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Discussion in 'Managing Your Flock' started by iwiw60, Aug 26, 2014.
Hope you and your chickens are staying warm today!
This might be a dumb question... Can I put them in my garage? It's not heated. There are windows for light. I can leave it cracked for fresh air. Last year we had a week below zero. My pipes froze even with heat!! I only have 3 silkies. I can carry their coop and run right into the garage. The floor is cement. I was thinking I'd put straw down? Or just shavings? This is my first winter. I'm a little overwhelmed right now. Suggestions would be lovely!
Believe it or not they actually do know what is best for themselves. They let us participate in their lives because it makes us feel important. Not quite as cold here as there. Currently it is 21 degrees with 27 mph sustained winds. Thank God no snow or ice. I let my girls out at about 6:30 (chickens, ducks and geese) and they all came out and have just been ranging about like it was a normal day. I did notice that the lighter weight hens tend to go back inside the coop for a while to warm up and then come back outside again. So, I fugure they know what is best for them.
Oh, and even in this cold and wind, we have 6 chickeneggs and 3 duck eggs so far today.
I see that you are in Long Island? If so, I just checked your weather and you guys are having a heat wave compared to most of the country. Predicted high today of 63. Is that right?????
Anyway, if those temps are correct then your chickens should do o.k. so long as they don't have any direct wind on them. If, however, those temps are not right and/or it is getting colder (or when it gets colder) because they are small birds and you only have three you could move them into your garage so long as they have plenty of ventilation and the opportunity to get out and move about.
Better would be to make sure your coop is well winterized. No drafts, plenty of ventilation, give them heat enhancing feed as treats along with their regular feed (cracked corn, oats, etc.) to help them generate body heat. And most important of all...liquid water. If you use a water heating device make sure you evaluate all fire risks like them pecking at the wire. You can wrap your coop (ventilated of course) to keep out wind and increase insulation as well.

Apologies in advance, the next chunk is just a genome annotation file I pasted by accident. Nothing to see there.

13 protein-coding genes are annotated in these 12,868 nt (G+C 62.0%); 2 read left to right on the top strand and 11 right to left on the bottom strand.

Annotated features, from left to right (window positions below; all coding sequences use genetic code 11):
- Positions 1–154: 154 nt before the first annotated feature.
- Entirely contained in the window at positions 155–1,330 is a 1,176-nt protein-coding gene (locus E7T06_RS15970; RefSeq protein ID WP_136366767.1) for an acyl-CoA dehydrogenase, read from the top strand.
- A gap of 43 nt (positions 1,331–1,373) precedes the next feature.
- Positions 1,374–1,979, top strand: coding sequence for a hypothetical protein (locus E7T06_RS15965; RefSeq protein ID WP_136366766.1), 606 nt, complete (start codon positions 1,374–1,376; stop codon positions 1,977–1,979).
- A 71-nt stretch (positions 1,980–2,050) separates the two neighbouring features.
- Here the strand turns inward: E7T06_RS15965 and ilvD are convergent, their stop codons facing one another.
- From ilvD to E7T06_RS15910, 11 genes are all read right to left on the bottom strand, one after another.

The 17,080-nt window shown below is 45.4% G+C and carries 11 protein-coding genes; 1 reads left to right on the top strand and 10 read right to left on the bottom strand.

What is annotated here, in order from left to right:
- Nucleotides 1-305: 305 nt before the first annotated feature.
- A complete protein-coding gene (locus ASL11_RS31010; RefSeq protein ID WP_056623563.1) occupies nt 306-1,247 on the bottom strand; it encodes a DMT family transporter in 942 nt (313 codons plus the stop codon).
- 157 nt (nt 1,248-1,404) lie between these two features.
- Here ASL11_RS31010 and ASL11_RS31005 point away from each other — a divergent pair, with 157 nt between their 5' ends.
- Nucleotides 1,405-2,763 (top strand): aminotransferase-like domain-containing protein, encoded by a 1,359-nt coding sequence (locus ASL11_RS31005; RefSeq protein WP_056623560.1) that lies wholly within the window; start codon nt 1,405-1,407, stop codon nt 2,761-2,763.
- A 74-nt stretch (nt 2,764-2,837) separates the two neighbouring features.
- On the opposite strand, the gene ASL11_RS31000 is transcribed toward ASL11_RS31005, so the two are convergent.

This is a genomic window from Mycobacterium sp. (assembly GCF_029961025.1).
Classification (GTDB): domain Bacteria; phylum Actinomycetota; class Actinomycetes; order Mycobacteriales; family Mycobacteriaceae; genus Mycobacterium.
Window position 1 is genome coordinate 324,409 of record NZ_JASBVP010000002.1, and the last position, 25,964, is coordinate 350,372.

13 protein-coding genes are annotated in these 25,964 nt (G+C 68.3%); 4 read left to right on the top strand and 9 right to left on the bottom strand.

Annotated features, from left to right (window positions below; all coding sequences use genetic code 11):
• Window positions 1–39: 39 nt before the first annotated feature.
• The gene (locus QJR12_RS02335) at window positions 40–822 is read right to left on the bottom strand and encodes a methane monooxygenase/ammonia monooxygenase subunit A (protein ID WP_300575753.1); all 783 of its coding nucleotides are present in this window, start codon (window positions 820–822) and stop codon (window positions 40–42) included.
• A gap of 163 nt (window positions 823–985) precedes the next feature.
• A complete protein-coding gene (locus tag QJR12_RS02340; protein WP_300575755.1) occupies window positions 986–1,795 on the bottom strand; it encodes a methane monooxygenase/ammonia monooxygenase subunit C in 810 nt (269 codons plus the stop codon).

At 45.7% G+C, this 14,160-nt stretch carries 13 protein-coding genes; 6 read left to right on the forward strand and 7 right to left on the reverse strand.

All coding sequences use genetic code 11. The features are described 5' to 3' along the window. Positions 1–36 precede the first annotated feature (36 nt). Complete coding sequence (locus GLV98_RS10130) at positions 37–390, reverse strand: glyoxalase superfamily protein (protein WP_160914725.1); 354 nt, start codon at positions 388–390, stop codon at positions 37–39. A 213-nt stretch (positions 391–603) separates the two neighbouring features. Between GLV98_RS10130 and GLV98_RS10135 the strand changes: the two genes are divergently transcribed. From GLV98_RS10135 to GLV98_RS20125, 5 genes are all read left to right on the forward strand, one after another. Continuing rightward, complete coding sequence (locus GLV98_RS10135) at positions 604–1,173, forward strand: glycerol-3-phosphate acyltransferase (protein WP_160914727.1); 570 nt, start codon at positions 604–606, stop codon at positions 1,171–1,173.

Yes, I would block any drafts with plastic to prevent chilling. I live in east Tennessee near the mountains and it is supposed to be 24F here tomorrow night I believe.
Do you have any roosters? they are most susceptible to frost bite do to their comb size. a little Vaseline rubbed on their comb will help with that. as long as they are out of the wind I'm shore they will be fine though.
I'm not planning on moving them until it gets really cold. We get some pretty bad weather over the winter. A long time below freezing. We are having an unusually nice day today. Tomorrow night it's going to get colder and colder. It's the nights I worry most about. Right now I'm giving them their feed and some scratch. Should I give them something in addition to that?
Probably not today but tomorrow, knowing that it will be getting a lot colder, in the afternoon give them some cracked corn as a treat (or some extra scratch which usually has cracked corn in it plus other heat enhancing seeds). They will probably be just fine with that and you making sure they do not have any direct drafts. If it is going to stay really cold for a while, and if it was me with just the three small birds, I would move them inside the garage. Even without heat it will be warmer than outside. You will still need to make sure there is plenty of ventilation as well as prevent any drafts.
I figured in the garage they won't be gettin blasted by the wind. What would you put on the concrete floor? By the way they still don't go up Ito their coop at night by themselves. Ugh.
I would probably put down straw just to control some of the dust that comes from shavings. Concrete is what I have in my coop and I have 8-10 inches of straw but that is outside. If you put down enough so that their feet don't stay in contact with the cold concrete that should work. Also, it will be a lot easier to clean out when the weather gets better...in a few months. I was concerned that mine did not go in their coop on their own at night. But then one day I dozed off watching the news and the sun had almost set by the time I woke up and ran out to gather them up and put them to bed. Well, surprise, there they were all in their coop on their roosts. So, maybe I was just jumping the gun a bit.
As another poster has said, your girls should be alright without moving them into the garage...they are more resilient to cold than you think they might be! It's not the cold that will get them but the unrelenting winter winds and blowing snow. I would recommend that you plastic their run area to keep the winds off them, just make sure there is some ventilation so it isn't close to air-tight. Give them treats every day like cracked corn and whole oats...gets their body temperature up. Make sure their coop area is draft free, but with ventilation up high .. in the coop a moist/damp feeling in the air is what'll get them, not the cold. Wishing you all the best!